For 364 days each year, German Village’s Macon Alley is nothing special, providing your average garage access to nearby homes. But for one night every summer, the alley, sandwiched between Whittier and Frankfort streets, gets to shed its day job and transform into a gallery fitted with talented creations ranging from traditional paintings to jewelry and sculpture.
German Village’s Art Crawl, a 13-year-old, now fifth-annual event put on by the German Village Business Community, will use temporarily donated garages from residents to showcase 30 artists from its own streets. Artists from surrounding communities, like Worthington, Lancaster and Canal Winchester, were also invited to participate. All the artists — selected by a jury of prominent members of the city’s arts community — will gain exposure and sell their creations to the 600-700 patrons expected to attend.
Art Crawl doesn’t just benefit the artists. Ticket sales help benefit the preservation of the historical district by funding restoration projects and educational resources. But Jeff Lowe, chairman of Art Crawl, is quick to note: It’s not just about the monetary benefit.
“We don’t feel any animosity toward Short North artists or anyone else, but we have a lot of galleries people don’t know about as much as (Short North’s) galleries. And publications such as yourselves tend to publicize Short North a lot more than other areas,” he said. “So we do it to show off our artists and other communities’ artists for this event. We want everybody in Columbus to know what a good arts community we have down here.”
Thom Glick, a freelance graphic illustrator and instructor at Columbus College of Art and Design, German Village resident and first-year Art Crawl participant, has similar sentiments.
“I think the community at large takes the Short North very seriously as an artist outlet. I think that’s because it’s such a cluster and it’s such a dominating component of the arts community here,” he said. “But there are pockets of really cool stuff going on that aren’t getting much notice, and it’s kind of easy to miss those pockets.”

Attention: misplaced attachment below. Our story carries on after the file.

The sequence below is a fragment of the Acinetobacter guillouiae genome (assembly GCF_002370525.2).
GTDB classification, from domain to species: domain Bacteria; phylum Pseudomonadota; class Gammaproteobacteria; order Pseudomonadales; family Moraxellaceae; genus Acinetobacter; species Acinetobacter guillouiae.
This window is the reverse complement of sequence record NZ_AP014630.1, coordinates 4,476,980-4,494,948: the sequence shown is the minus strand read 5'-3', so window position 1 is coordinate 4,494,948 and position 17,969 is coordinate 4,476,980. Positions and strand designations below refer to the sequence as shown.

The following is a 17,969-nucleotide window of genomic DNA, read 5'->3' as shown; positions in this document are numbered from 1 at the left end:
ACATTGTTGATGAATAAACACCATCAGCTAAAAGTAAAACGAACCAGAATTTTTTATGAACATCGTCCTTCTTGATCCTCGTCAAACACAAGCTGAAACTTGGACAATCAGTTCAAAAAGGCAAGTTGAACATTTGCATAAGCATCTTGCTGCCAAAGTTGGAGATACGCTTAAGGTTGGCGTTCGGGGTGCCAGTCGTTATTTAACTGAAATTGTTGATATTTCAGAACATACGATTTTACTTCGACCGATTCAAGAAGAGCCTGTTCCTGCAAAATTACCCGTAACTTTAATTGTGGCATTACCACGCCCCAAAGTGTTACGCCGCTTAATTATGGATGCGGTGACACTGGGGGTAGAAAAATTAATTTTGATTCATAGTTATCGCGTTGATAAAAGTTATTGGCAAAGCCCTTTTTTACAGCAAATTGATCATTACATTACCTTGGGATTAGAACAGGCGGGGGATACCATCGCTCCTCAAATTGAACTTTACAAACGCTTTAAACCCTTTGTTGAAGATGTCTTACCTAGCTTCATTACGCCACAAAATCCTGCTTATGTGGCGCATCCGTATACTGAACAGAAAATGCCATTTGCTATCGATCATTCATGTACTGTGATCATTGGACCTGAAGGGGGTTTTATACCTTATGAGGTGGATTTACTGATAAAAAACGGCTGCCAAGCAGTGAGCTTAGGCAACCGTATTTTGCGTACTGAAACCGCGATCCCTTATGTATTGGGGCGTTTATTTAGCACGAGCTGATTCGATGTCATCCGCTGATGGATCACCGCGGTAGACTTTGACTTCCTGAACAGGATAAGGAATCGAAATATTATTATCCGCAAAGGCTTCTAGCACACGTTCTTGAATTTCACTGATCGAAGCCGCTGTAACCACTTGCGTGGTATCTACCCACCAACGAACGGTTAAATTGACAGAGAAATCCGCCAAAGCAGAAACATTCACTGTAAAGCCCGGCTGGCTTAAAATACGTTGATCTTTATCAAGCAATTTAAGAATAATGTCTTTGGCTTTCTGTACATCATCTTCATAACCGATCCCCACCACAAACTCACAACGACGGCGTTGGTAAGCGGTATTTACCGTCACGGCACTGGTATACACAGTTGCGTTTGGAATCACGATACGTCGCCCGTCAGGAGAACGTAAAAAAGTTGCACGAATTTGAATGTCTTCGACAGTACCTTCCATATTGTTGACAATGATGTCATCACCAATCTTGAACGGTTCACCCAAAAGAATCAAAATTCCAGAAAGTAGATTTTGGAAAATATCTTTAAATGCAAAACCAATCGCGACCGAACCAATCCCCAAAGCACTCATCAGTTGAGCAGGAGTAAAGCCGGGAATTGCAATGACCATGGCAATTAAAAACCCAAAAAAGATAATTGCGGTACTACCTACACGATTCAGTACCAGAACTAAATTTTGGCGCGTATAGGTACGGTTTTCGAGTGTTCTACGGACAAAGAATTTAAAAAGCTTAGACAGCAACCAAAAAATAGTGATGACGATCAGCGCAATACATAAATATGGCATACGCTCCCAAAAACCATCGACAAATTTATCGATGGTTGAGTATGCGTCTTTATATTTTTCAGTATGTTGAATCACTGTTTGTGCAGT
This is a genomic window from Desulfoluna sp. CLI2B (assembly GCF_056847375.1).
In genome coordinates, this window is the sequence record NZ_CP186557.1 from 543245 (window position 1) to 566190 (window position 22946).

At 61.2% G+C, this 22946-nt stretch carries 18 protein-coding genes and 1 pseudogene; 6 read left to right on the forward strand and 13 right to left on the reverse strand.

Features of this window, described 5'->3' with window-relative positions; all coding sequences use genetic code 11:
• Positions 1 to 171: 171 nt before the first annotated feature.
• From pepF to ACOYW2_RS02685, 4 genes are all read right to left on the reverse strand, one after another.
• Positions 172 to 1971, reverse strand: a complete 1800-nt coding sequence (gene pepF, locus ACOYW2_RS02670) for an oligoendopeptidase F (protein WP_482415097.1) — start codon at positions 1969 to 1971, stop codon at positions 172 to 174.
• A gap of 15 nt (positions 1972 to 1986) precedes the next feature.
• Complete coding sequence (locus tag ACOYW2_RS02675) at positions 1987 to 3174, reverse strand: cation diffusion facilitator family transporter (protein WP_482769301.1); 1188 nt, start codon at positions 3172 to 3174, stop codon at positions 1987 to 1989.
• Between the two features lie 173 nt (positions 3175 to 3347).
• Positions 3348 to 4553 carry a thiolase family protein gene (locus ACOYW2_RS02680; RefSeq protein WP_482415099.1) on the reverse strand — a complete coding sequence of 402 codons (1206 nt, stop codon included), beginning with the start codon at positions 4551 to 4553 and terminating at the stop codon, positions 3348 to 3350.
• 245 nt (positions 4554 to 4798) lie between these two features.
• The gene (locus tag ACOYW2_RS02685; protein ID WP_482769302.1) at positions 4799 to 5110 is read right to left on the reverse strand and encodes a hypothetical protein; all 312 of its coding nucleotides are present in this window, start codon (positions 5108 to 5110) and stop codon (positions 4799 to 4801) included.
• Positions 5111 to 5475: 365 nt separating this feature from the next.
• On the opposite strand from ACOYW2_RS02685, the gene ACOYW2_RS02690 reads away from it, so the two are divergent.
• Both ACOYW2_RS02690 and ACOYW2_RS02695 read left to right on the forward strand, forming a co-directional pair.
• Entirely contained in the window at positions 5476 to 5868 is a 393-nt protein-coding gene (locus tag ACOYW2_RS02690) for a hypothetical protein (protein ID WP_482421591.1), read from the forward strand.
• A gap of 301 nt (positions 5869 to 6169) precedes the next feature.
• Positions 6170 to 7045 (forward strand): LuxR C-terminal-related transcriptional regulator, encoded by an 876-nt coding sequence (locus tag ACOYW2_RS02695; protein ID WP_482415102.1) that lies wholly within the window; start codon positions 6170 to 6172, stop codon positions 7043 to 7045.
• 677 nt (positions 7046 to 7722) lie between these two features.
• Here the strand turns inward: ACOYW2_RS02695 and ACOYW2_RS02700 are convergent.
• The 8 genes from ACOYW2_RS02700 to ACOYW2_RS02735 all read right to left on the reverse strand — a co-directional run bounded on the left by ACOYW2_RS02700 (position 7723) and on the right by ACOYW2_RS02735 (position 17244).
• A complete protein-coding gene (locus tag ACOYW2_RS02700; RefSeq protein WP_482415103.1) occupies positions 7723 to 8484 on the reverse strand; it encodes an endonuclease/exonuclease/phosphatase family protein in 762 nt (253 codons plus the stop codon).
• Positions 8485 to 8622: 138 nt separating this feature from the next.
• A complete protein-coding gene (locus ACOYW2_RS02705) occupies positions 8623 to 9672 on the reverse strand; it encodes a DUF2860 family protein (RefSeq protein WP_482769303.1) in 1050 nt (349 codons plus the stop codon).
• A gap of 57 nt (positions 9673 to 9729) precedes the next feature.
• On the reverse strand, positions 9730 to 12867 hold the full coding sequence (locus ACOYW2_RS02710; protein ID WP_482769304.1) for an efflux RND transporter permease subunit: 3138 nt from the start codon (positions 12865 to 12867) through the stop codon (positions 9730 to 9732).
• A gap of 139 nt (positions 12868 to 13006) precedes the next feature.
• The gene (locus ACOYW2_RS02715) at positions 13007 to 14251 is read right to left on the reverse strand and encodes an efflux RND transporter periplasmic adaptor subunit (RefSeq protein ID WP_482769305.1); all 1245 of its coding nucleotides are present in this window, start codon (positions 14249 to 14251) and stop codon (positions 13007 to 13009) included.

Keeping in line with “different,” Glick, one of the event’s four art demonstrators, said he’s likely to return to his traditional roots and perform a live painting, the size of which will be reminiscent of the large murals he used to create for businesses. Other demonstrations range from equally traditional methods to wood turning and latex sculpture.
In addition to catching these demonstrations and (possibly) snagging a couple giveaways, the event also offers some grub and libation. Each ticket is good for free food samples from 20 German Village businesses such as G. Michael’s, Barcelona, Hey Hey and Pistacia Vera, as well as two free samplings of wine or beer.
That takes care of the taste buds and eye candy, but don’t worry: The ears aren’t forgotten. Each of the alley’s four blocks will house local bands that provide a variety of sound: The Dixieland band Good Time Charlie’s, ’60s and ’70s pop duo Sugarfoot, steel drum player Joseph Glenn and blues and jazz performer Al Smyth.
But food and fun notwithstanding, Lowe and Glick both insist participants gain a more serious takeaway.
“The (German Village) Society (of which the GVBC is a committee) is a nonprofit that needs money, and there’s always people thinking of ways to do that. Art crawl was something that stuck,” Lowe said, attributing the particular fundraising event’s success to the village’s unwavering support of the arts. “It’s a perfect match.”
“Yeah, this is a fundraiser. German Village needs some kind of fundraising events,” he said. “But it’s also about community awareness. About bringing attention to this art scene.”
“There’s so much stuff going on here,” he added. “Columbus as a whole is a huge art hub on so many different levels, and I think adding more and more layers to that is important.”